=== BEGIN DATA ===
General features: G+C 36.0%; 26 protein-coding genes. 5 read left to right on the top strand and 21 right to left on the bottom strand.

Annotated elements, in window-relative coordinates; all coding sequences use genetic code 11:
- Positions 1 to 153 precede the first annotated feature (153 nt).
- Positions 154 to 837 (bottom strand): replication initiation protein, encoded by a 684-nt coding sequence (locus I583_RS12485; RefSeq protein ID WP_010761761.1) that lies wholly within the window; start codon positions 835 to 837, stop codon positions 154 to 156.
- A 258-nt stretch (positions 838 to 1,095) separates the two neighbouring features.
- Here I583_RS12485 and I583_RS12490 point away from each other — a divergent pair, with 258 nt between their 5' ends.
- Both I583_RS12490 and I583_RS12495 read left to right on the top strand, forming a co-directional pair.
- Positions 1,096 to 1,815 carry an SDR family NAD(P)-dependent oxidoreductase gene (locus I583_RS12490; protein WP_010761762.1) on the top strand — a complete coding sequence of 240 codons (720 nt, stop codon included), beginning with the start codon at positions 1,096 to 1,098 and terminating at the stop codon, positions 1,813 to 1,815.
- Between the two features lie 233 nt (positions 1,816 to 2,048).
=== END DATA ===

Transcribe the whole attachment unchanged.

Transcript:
General features: G+C 36.0%; 26 protein-coding genes. 5 read left to right on the top strand and 21 right to left on the bottom strand.

Annotated elements, in window-relative coordinates; all coding sequences use genetic code 11:
- Positions 1 to 153 precede the first annotated feature (153 nt).
- Positions 154 to 837 (bottom strand): replication initiation protein, encoded by a 684-nt coding sequence (locus I583_RS12485; RefSeq protein ID WP_010761761.1) that lies wholly within the window; start codon positions 835 to 837, stop codon positions 154 to 156.
- A 258-nt stretch (positions 838 to 1,095) separates the two neighbouring features.
- Here I583_RS12485 and I583_RS12490 point away from each other — a divergent pair, with 258 nt between their 5' ends.
- Both I583_RS12490 and I583_RS12495 read left to right on the top strand, forming a co-directional pair.
- Positions 1,096 to 1,815 carry an SDR family NAD(P)-dependent oxidoreductase gene (locus I583_RS12490; protein WP_010761762.1) on the top strand — a complete coding sequence of 240 codons (720 nt, stop codon included), beginning with the start codon at positions 1,096 to 1,098 and terminating at the stop codon, positions 1,813 to 1,815.
- Between the two features lie 233 nt (positions 1,816 to 2,048).